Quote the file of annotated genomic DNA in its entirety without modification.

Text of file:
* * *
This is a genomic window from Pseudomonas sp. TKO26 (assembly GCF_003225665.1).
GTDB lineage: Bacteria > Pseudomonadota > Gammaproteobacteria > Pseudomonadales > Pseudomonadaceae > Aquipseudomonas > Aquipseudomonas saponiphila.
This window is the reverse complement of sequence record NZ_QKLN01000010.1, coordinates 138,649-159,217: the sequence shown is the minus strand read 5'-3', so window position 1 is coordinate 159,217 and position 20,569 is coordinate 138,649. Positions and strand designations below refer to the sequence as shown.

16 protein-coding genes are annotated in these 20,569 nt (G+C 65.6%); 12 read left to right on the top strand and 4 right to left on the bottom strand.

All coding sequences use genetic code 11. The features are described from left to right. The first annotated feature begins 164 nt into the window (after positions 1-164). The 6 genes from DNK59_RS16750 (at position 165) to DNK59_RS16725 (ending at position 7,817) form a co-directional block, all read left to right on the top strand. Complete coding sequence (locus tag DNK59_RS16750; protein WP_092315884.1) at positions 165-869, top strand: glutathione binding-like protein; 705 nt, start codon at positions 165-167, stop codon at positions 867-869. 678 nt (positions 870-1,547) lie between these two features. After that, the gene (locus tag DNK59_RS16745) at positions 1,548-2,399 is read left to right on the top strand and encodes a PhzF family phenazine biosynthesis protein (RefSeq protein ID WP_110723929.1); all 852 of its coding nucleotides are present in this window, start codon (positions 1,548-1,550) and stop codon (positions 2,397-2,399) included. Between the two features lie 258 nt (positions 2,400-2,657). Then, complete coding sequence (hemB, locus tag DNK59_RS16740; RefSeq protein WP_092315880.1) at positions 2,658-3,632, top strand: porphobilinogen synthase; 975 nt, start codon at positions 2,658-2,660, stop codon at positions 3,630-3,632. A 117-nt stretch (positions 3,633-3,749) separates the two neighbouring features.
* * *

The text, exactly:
This is a genomic window from Pseudomonas sp. TKO26 (assembly GCF_003225665.1).
GTDB lineage: Bacteria > Pseudomonadota > Gammaproteobacteria > Pseudomonadales > Pseudomonadaceae > Aquipseudomonas > Aquipseudomonas saponiphila.
This window is the reverse complement of sequence record NZ_QKLN01000010.1, coordinates 138,649-159,217: the sequence shown is the minus strand read 5'-3', so window position 1 is coordinate 159,217 and position 20,569 is coordinate 138,649. Positions and strand designations below refer to the sequence as shown.

16 protein-coding genes are annotated in these 20,569 nt (G+C 65.6%); 12 read left to right on the top strand and 4 right to left on the bottom strand.

All coding sequences use genetic code 11. The features are described from left to right. The first annotated feature begins 164 nt into the window (after positions 1-164). The 6 genes from DNK59_RS16750 (at position 165) to DNK59_RS16725 (ending at position 7,817) form a co-directional block, all read left to right on the top strand. Complete coding sequence (locus tag DNK59_RS16750; protein WP_092315884.1) at positions 165-869, top strand: glutathione binding-like protein; 705 nt, start codon at positions 165-167, stop codon at positions 867-869. 678 nt (positions 870-1,547) lie between these two features. After that, the gene (locus tag DNK59_RS16745) at positions 1,548-2,399 is read left to right on the top strand and encodes a PhzF family phenazine biosynthesis protein (RefSeq protein ID WP_110723929.1); all 852 of its coding nucleotides are present in this window, start codon (positions 1,548-1,550) and stop codon (positions 2,397-2,399) included. Between the two features lie 258 nt (positions 2,400-2,657). Then, complete coding sequence (hemB, locus tag DNK59_RS16740; RefSeq protein WP_092315880.1) at positions 2,658-3,632, top strand: porphobilinogen synthase; 975 nt, start codon at positions 2,658-2,660, stop codon at positions 3,630-3,632. A 117-nt stretch (positions 3,633-3,749) separates the two neighbouring features.